Finding a pregnancy doctor is important not only for labor and delivery but for your overall health. Education about every phase of pregnancy can aid in your peace of mind and improve the outcome of your pregnancy. Your Florida Woman Care of Jacksonville obstetrician will provide the best possible experience in pregnancy care.
The Three Stages of Pregnancy
The First Trimester
The Second Trimester
The Third Trimester
Signs of Approaching Labor
Contractions are the most common sign of labor, but they are not the only sign. Other signs include the “bag of water breaking” and the “bloody show”. When the bag of water breaks, there is typically a large gush of fluid from the vagina, but it may also consist of continual leakage of small amounts of fluid. The “bloody show” is a blood-stained jelly-like, mucous discharge that occurs from cervical dilation and fracturing of some blood vessels in the cervical canal. As labor develops, the cervix begins to dilate, however, the process of cervical dilation may also occur weeks prior to the actual onset of labor. This process may also be accompanied by the passage of the “mucous plug” which is a jelly-like substance that may be expelled from the vagina as dilation and/or shortening of the cervix begins. Contractions may also begin weeks, and sometimes months before labor truly begins. It is important to know that not everyone experiences all of these signs.
Obviously, labor is a painful but natural process. If you opt for a “natural labor”, the physicians of Florida Woman Care of Jacksonville will support you through the process as will the nurses in labor and delivery. If you desire assistance in managing the pain, there are IV pain medications and epidural anesthesia that are available to help relieve the pain. More than 2.5 million of the 4 million women who give birth each year in the U.S. opt for an epidural, which blocks the nerve impulses from the lower spinal segments allowing you to experience little to no pain. IV pain medications also help in reducing the pain from the contractions.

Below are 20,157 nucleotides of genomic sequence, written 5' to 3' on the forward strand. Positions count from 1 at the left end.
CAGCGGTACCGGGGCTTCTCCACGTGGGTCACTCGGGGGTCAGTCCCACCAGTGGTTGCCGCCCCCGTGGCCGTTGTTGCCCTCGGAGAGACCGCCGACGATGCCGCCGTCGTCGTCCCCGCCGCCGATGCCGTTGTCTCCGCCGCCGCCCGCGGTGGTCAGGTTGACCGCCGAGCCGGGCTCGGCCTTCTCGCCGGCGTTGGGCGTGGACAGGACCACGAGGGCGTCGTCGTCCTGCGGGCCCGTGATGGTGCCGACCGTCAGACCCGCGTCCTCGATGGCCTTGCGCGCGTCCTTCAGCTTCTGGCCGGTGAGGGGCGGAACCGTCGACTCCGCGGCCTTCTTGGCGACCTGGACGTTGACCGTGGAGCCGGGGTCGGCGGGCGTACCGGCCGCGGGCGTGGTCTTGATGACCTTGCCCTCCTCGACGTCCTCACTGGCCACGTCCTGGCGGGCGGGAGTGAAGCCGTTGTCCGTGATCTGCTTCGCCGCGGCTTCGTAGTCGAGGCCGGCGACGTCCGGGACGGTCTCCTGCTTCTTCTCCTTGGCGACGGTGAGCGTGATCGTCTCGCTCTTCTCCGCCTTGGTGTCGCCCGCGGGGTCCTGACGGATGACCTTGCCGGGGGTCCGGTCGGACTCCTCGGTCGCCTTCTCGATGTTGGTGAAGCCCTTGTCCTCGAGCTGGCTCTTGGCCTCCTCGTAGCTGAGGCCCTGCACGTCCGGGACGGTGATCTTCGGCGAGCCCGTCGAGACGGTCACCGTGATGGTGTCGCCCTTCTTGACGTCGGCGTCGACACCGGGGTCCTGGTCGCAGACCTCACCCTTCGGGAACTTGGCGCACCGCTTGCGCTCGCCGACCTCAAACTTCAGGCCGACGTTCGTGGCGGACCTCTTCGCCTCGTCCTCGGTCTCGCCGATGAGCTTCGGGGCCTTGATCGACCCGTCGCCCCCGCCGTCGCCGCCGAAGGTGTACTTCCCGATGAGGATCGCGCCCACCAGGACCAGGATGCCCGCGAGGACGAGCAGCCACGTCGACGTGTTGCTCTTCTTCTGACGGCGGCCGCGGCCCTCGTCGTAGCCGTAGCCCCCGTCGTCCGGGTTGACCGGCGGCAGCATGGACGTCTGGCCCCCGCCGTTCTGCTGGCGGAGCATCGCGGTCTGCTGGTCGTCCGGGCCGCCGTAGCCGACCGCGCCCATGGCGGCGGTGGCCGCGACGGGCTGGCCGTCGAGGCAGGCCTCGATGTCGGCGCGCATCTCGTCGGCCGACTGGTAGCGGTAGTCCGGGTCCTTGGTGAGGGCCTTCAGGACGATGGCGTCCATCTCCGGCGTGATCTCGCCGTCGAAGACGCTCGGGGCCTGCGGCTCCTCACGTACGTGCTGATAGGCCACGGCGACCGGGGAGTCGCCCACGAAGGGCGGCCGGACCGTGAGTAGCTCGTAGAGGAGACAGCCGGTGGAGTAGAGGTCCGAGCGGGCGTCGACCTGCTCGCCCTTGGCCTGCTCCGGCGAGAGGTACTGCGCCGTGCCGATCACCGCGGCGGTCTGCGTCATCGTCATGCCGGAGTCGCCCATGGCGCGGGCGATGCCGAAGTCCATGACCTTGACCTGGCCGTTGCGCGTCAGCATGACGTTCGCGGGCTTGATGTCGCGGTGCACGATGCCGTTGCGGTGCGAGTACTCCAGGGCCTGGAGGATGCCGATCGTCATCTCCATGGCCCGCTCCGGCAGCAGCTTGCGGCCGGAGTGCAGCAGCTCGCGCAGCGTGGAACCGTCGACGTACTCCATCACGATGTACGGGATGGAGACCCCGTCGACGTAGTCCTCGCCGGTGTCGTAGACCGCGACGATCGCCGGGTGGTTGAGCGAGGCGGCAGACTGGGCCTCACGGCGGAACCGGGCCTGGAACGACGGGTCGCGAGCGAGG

With a vaginal delivery, the body goes through three stages: the dilation of the cervix, pushing and birth, and delivery of the placenta. During labor, contractions become closer together and more intense while the cervix dilates to 10 centimeters which is typically full dilation. At full dilation, the mother is instructed to push until the baby has been fully delivered. The placenta follows shortly, thereafter. The duration of labor is dependent on many variables such as the size of the baby, the position of the baby’s head, the size of the mother’s pelvis and the power of the contractions to name the most influential elements. Thus, the duration of labor is highly variable. The hospital stay after a vaginal delivery is typically 2 days and recovery usually takes a few weeks.
A C-section is a procedure during which the baby is removed directly from the mother’s abdomen via surgery. These procedures are done when a vaginal birth is deemed unsafe, when labor progress stops or for a multitude of other reasons including if the mother has had prior invasive uterine surgeries or prior C-sections. C-sections are performed in approximately 25% of American deliveries. Most hospital stays last 2 to 3 days, and patients are usually recovered within 6 weeks.